Felix: That’s amazing. Two million dollars a year, bootstrapping, growing off of profits. Did you ever envision that it would come to this size of a business in 2014?

    Vanessa: Nope, not at all.

    Felix: What do you think the tipping point was when you started realizing wow this could be a legit business that’s turning over millions of dollars a year?

    Vanessa: Honestly, it’s just been growing steadily. Even the first month was a shock to me. I thought we would make five sales. We ended up I think with twenty-five sales, which was really awesome for us. It’s just been snowballing. Recently, I think we’ve just been able to streamline our values. We really been able to come together as a team and hone in on what’s important and how to translate that and communicate that with everyone. It’s such a giftable item that people are buying it for their friends and family, so then they’re learning about the brand. It’s just become an organic snowball.

    Felix: Yeah, that’s very cool. Speaking of gifts, we’re coming up on a holiday shopping season. When this episode goes live, we’re definitely in it. What are you guys doing in preparation for this holiday shopping season?

    Vanessa: It’s going to be crazy. We are ordering a lot of packaging. We’re increasing our inventory a ton, which is tough because our manufacturers are currently almost at their capacity. A lot of our pieces are sold out on our website because our manufacturers are having trouble keeping up with demand. That’s going to be our biggest challenge going into the holiday season is just making sure we have enough inventory to get us through it.

    Felix: For your line of business, I think it changes a lot for different industries, but for yours how much of a lead time do you need to prepare for a big buying season?

    Vanessa: About six months I would day would be a good amount of lead time. The [POs 00:45:40] that we’re submitting now we can turn around in about four weeks. Again, we’re going through our inventory really quickly. If we had six months of good preparation, that would probably be good for us.

    Felix: Very cool. Where do you want to see the brand in the next year?

    Vanessa: We’ve [inaudible 00:46:00] really exciting things in the works right now. I won’t give away too much, but we are looking to launch two different [guide shops 00:46:08], one in Soho and one in LA. We are working on a launch for engagement rings. That’s going to be a whole separate brand [that 00:46:19] will live with Vrai and Oro, but it will be a different experience.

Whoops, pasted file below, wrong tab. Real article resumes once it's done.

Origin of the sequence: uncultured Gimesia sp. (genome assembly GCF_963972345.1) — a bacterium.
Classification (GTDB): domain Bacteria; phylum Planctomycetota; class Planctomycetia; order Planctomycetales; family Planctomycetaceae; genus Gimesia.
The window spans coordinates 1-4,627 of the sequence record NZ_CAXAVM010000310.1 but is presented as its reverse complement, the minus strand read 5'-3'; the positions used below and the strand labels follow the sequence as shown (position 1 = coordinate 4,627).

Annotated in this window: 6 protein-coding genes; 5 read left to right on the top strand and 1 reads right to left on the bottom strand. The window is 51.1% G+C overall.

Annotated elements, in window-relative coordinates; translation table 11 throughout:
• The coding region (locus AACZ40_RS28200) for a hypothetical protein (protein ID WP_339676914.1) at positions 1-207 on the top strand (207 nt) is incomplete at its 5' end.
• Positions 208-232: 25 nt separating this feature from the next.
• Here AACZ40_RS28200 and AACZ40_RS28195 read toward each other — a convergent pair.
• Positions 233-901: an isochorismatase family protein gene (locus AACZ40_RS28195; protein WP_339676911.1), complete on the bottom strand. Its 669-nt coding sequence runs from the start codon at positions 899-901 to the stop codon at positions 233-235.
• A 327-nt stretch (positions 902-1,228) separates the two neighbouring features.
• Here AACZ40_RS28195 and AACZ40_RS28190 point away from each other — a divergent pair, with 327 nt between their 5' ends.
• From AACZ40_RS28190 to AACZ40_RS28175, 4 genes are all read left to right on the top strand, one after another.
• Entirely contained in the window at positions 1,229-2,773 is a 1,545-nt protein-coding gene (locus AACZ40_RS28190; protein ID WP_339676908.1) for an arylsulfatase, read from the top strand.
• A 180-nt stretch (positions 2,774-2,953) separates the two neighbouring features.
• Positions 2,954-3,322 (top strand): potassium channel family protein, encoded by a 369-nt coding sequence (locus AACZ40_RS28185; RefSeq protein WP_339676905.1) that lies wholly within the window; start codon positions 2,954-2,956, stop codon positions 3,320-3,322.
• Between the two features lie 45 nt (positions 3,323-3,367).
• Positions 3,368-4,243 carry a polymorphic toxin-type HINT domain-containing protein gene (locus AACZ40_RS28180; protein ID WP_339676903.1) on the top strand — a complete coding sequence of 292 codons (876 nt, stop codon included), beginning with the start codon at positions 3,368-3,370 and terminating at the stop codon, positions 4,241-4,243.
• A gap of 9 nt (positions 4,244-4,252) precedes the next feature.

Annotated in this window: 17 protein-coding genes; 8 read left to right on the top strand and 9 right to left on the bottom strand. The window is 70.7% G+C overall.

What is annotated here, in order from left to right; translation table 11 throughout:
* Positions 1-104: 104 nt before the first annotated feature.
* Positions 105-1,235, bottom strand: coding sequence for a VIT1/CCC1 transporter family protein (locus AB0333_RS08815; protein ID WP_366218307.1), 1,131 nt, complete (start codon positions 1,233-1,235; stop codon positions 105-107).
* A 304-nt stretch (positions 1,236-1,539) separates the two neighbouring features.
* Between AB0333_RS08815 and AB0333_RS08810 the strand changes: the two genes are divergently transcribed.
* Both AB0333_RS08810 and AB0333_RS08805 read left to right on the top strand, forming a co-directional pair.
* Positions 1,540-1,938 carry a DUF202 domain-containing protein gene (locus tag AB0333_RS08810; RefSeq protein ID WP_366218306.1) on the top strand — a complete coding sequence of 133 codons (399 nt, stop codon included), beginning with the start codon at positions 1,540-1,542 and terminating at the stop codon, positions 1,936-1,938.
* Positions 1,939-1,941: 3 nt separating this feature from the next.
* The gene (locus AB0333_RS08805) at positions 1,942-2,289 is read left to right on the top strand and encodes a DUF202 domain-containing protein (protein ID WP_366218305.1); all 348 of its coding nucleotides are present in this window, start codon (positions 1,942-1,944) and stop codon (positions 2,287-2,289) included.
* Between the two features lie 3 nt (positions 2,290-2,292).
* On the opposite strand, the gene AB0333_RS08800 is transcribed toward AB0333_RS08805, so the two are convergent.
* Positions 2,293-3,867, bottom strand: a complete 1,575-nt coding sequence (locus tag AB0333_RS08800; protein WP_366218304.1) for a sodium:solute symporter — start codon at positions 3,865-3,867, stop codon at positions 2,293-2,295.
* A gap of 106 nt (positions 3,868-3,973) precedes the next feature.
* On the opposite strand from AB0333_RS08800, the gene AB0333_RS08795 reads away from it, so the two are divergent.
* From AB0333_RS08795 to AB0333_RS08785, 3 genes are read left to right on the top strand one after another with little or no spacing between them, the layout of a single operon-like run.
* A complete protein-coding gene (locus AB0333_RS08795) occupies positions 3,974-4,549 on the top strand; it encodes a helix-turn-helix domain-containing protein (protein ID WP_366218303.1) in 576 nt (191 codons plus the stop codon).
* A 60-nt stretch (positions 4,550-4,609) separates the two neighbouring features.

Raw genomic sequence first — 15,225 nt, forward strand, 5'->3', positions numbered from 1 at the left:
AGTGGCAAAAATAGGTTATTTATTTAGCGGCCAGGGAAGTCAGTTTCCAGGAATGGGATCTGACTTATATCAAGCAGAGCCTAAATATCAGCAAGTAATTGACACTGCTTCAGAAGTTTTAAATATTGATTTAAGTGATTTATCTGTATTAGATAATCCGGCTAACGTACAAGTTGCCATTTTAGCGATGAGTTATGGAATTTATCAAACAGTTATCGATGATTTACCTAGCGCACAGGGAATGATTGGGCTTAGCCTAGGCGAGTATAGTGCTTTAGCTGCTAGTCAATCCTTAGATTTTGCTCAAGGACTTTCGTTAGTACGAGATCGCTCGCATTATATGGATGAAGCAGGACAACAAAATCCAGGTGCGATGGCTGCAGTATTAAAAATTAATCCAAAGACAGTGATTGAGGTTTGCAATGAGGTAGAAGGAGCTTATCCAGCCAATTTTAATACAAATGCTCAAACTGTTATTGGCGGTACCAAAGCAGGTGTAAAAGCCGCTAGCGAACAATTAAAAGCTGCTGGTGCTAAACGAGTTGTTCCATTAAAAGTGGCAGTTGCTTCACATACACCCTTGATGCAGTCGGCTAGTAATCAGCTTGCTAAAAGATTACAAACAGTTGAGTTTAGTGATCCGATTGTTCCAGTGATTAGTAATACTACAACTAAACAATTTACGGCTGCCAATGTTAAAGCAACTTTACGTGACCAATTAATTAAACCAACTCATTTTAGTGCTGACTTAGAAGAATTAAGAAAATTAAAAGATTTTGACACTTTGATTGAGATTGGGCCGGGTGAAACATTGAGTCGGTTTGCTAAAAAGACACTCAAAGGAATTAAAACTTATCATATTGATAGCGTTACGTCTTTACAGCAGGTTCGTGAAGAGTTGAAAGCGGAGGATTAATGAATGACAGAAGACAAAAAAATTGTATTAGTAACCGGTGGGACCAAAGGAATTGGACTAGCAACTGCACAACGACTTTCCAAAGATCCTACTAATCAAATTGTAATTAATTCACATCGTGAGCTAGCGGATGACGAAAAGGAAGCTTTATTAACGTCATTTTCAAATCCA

Felix: That’s very cool. I’ve heard the term guide shops before, but it’s still something pretty new to me. Can you tell the audience a little bit more like what is a guide shop?

    Vanessa: Yeah. We just don’t want to have a traditional retail experience. We want to create a different type of experience that takes our online shop and experience and translates it into a physical location. We won’t necessarily have a bunch of inventory there, and we might have to ship your piece to you, but you’ll at least be able to see everything. It’ll be just a display that you can come and see in person, touch and feel the products before you purchase.

    Felix: Very cool. Thanks so much for you time Vanessa. Again, vraiandoro.com is the website, V-R-A-I A-N-D O-R-O dot com. We’ll link all that up in the show notes. Anywhere else you recommend the listeners check out if they want to follow along with what you guys are up to?

    Vanessa: Yeah, definitely check out our Instagram. We’re posting a lot of updates everyday.

    Felix: Yeah, definitely excited to see how you guys use stories. I think it’s really going to be a key aspect for a lot of brands [that do want 00:47:30] to offer them openness and transparency that your brand talks a lot about. Yeah, excited to check that out. We’ll link all those in the show notes. Again, thanks so much for your time Vanessa.

    Vanessa: Thank you. I appreciate it.

    Felix: Thanks for listening to Shopify Masters, the e-commerce marketing podcast for ambitious entrepreneurs. To start your store today, visit shopify.com/masters to claim your extended thirty day free trial.


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    About the Author

    Felix Thea is the host of the Shopify Masters podcast, the ecommerce marketing podcast for ambitious entrepreneurs, and founder of TrafficAndSales.com where you can get actionable tips to grow your store’s traffic and sales.